We took the high speed train from Shanghai to Beijing. Let me just say--it is AWESOME. Amazingly clean station, beautiful train, easy trip. At 300 km/hr, the trip takes about five hours. We got the benefit of watching the countryside roll past as we spent the morning on the train. I think I will quote from my notebook here:
"Past unbelievable number of cities, cranes everywhere, building. Every place has 8+ cranes, never just one. Complexes of apartments, not single buildings, but...
"Where does the food come from? The construction materials? Where do they work?
"Also passed thousands of acres of fields--rice paddies in the south, corn further north. All hand-harvested. We saw one (ox? yak?) farm animal, a herd of goats in a field, one dairy farm with no apparent pasture.
"The scale is mind-boggling. Enormous poverty, dirt roads, brand new multi-lane highways that seem to lead to nowhere [and, I might note, were completely empty]. A country out of thin air, made of instant cities."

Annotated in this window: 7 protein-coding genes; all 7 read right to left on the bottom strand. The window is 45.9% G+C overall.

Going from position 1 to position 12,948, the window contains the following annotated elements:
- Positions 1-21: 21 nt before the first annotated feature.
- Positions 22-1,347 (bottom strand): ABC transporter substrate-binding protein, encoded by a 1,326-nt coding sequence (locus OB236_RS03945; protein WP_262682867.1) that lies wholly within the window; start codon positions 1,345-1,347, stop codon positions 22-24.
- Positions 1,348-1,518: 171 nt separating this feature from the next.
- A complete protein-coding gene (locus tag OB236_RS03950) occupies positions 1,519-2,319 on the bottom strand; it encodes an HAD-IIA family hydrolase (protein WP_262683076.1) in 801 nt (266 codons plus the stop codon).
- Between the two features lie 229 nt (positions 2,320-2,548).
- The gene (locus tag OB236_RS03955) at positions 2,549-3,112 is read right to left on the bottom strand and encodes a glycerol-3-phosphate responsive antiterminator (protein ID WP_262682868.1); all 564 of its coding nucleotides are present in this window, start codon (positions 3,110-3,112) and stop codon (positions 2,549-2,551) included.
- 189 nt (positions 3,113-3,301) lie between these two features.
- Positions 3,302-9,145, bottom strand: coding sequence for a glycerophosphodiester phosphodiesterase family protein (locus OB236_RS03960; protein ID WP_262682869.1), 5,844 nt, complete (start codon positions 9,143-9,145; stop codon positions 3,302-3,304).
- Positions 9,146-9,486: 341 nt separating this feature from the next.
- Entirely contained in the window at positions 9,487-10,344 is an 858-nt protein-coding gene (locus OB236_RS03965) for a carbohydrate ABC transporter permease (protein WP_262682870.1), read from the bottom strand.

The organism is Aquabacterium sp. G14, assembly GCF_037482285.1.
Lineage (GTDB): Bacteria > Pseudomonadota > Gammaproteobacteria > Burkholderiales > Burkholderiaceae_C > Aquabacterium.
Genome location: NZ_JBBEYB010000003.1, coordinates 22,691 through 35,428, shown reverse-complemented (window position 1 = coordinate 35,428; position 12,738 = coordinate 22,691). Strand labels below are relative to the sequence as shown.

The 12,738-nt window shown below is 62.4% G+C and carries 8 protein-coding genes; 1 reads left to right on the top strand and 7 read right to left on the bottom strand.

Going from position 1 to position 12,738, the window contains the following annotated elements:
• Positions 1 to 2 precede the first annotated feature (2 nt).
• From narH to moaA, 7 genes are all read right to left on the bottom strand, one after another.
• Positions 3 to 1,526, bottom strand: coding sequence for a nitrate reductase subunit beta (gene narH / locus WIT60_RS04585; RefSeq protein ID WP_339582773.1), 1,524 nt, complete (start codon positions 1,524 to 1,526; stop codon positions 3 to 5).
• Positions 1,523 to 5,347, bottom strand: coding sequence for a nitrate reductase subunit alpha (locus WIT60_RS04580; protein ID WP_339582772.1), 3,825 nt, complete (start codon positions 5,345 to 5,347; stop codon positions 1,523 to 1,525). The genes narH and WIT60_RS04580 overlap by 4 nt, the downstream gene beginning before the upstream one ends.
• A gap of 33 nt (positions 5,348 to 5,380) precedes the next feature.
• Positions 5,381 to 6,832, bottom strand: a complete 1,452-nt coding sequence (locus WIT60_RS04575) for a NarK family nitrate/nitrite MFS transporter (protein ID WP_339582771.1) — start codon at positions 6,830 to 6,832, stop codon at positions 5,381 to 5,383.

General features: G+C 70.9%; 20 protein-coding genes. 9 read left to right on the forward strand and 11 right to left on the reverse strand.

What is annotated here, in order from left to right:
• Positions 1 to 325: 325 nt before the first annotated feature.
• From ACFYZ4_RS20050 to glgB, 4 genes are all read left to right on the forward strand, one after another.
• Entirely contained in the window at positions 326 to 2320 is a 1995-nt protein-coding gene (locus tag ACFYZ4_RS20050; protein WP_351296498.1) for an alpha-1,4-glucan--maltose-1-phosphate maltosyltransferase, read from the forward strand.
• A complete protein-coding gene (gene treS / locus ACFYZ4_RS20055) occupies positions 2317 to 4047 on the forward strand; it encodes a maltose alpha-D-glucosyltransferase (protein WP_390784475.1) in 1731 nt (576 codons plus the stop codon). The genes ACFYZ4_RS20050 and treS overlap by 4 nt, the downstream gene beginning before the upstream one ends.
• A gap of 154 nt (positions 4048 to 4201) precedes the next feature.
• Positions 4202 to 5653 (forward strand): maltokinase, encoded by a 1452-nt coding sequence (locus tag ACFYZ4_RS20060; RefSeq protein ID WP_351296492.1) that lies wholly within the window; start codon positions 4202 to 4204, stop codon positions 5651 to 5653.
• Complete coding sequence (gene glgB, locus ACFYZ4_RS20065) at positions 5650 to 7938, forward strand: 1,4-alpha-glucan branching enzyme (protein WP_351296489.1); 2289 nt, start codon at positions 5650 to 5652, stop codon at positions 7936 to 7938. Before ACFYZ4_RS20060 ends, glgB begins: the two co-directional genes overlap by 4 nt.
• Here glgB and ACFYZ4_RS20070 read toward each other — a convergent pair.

Over Charlie's shoulder you can see the speed: 304 km/h!
So there you have it. We didn't see small towns, or even big towns. Just irregular, hand-tended fields or enormous cities that you have never heard of.
Once we arrived in Beijing, I finally had that "A HA! I'm in China" feeling I missed in Shanghai. It was only accentuated when we walked down Wangfujing Street, a main shopping district that happened to be right around the corner from our hotel. Check out what one of the street vendors was selling:
|Not exactly McDonald's...|
We ate lunch nearby, but had dumplings instead of seahorses and starfish in a pretty typical dumpling shop:
|Not exactly McDonald's, either...|
|Can you find all the security cameras?|
This is Tiananmen, the heart of communist China. I have many thoughts about this place, but for now, I will share what I wrote that night:
"Walked through [a] city park (Jinshan) and around through park to entrance to Forbidden City, walked through Tiananmen. Awful--in that it feels oppressive, just being there. Cops, soldiers, plainclothes officers everywhere, and cameras. Charlie [Bill's business partner] was visibly uncomfortable. The disconnect with American freedom is profound. The worst place I've ever been."
|One of the People's Buildings. They look exactly alike.|
|Mao's mausoleum, which stands directly opposite Mao's portrait at the Forbidden City.|